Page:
Review of Covenantal Imperatives

February 26, 2010
Covenantal Imperatives

Covenantal Imperatives

by Israel Drazin

Rabbi Dr. Walter S. Wurzburger (1920–2002) was the editor of the Orthodox Jewish Journal Tradition. This 2008 book contains twenty-seven of the rabbi’s essays that are presented in four parts: ethics, Jewish thought, Jewish community and Jewish life. It includes chapters on the thinking of Maimonides, Rabbi Hayyim of Volozhin, Rabbi Samson Raphael Hirsch and Rabbi Joseph B. Soloveitchik. Rabbi Wurzburger seems to prefer mystical views; he occasionally quotes from the mystical book Zohar and states on page 312 that Maimonides was a mystical thinker.

Rabbi Wurzburger’s worldview is based on his belief that God revealed his will and his commands in the Torah to the Israelites and that these divine laws must be obeyed. However, he quotes Rabbi Soloveitchik: “Halakhah (meaning Torah law as explained by the rabbis) is a floor, not a ceiling.” Thus, while Torah is the basis of a Jew’s life, it is not, to use another metaphor, set in cement; one can and should build upon God’s revelation. The question, however, is how should Jews go beyond Torah law?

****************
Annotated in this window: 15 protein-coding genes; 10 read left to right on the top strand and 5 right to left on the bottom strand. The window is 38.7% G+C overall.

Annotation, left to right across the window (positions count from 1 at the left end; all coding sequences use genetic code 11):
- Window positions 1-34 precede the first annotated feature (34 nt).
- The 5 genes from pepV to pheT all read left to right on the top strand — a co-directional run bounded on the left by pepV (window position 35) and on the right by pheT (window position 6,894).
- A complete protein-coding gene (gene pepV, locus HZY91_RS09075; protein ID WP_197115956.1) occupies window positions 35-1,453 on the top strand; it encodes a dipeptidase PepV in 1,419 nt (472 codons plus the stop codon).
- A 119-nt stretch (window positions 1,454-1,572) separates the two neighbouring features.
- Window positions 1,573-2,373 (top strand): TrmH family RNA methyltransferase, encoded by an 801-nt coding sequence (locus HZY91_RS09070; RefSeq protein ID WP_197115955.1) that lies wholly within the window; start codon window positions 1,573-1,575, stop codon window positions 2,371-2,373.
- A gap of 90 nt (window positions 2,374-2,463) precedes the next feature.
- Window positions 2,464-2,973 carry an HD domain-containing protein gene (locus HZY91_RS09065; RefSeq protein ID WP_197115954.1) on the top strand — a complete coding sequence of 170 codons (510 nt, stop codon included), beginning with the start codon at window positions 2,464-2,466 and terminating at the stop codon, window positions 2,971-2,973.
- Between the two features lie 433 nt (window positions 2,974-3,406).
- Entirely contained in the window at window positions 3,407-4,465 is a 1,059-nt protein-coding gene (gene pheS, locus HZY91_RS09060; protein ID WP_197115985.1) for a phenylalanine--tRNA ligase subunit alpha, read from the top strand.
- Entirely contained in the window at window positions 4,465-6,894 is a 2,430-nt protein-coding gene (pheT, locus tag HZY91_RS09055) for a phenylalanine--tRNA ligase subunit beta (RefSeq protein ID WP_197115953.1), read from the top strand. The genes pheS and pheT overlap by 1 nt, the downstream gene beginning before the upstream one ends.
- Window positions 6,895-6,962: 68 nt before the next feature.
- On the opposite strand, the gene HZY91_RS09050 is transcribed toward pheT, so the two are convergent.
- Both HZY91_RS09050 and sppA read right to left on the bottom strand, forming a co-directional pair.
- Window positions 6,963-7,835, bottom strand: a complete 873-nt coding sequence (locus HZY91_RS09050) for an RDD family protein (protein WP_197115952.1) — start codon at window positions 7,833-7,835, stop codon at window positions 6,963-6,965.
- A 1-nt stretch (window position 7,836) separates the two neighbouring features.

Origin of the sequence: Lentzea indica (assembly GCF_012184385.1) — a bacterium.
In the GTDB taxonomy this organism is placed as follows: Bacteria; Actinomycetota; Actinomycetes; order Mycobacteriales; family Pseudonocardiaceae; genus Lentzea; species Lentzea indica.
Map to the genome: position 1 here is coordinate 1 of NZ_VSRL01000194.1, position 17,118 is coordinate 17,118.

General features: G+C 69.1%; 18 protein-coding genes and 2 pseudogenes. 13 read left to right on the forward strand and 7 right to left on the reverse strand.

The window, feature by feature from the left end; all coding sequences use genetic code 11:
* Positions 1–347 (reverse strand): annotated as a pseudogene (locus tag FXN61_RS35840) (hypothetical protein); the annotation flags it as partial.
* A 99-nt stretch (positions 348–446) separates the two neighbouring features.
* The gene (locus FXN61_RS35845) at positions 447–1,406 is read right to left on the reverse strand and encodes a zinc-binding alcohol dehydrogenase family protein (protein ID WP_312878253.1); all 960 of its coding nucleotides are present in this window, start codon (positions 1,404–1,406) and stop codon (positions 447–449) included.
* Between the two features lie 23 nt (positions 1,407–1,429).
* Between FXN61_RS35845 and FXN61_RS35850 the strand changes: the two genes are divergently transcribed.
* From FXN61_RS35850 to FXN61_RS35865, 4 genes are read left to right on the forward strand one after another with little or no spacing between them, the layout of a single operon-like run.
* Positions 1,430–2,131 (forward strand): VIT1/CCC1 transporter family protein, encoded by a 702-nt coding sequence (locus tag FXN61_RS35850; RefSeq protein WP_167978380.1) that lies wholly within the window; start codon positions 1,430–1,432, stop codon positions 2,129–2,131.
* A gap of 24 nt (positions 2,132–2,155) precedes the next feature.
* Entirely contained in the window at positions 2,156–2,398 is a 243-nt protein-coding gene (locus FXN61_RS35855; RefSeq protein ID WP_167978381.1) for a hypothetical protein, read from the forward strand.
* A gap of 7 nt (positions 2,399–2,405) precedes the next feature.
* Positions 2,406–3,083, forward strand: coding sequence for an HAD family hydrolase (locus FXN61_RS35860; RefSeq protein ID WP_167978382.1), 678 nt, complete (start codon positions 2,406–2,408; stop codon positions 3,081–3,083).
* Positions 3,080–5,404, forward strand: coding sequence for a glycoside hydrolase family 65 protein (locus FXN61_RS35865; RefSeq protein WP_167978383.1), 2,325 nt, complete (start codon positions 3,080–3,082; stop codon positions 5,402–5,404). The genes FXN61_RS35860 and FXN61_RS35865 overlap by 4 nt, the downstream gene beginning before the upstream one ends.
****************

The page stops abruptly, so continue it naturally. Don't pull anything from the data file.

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Speaking Volumes: “Good For Us”

February 25, 2010
Lone Soldiers: Israel's Defenders from Around the World

Lone Soldiers: Israel's Defenders from Around the World

by Robert Leiter

If Jews in the tri-state area were, for many years, only vaguely aware of the term “lone soldier,” its meaning was driven home to them heartbreakingly in 2006, with the start of the Second Lebanon War and the brave story of Michael Levin, a native of the Philadelphia suburbs. Lone soldiers are those who make aliyah from all over the world, leaving relatives behind, and through their love of the Jewish homeland and their dedication to Zionist principles insist on immediately serving in the Israel Defense Force. Levin from Newtown (where his family still resides) was one of them.

A member of an elite paratrooper unit in the IDF, Levin had been vacationing with his family when the war in the north broke out in the summer of 2006, and he rushed back to Israel to join his fellow soldiers. Just 22 years old, he died on Aug. 1 of that year from sniper fire during a battle with Hezbollah near the village of Aita al-Shaab in southern Lebanon.
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Award to Teaneck Man for Anti-Stalinist Book

February 24, 2010
Why Didn't Stalin Murder All the Jews?

Why Didn't Stalin Murder All the Jews?

by Abigail Klein Leichman

Alexander Rashin of Teaneck has received Prakhin International Literary Foundation’s annual award for his 2003 book Why Didn’t Stalin Murder All the Jews? The award was presented on Jan. 31 by Dr. Boris Prakhin of Paramus at the foundation’s third annual award ceremony at the Museum of Jewish Heritage in Manhattan.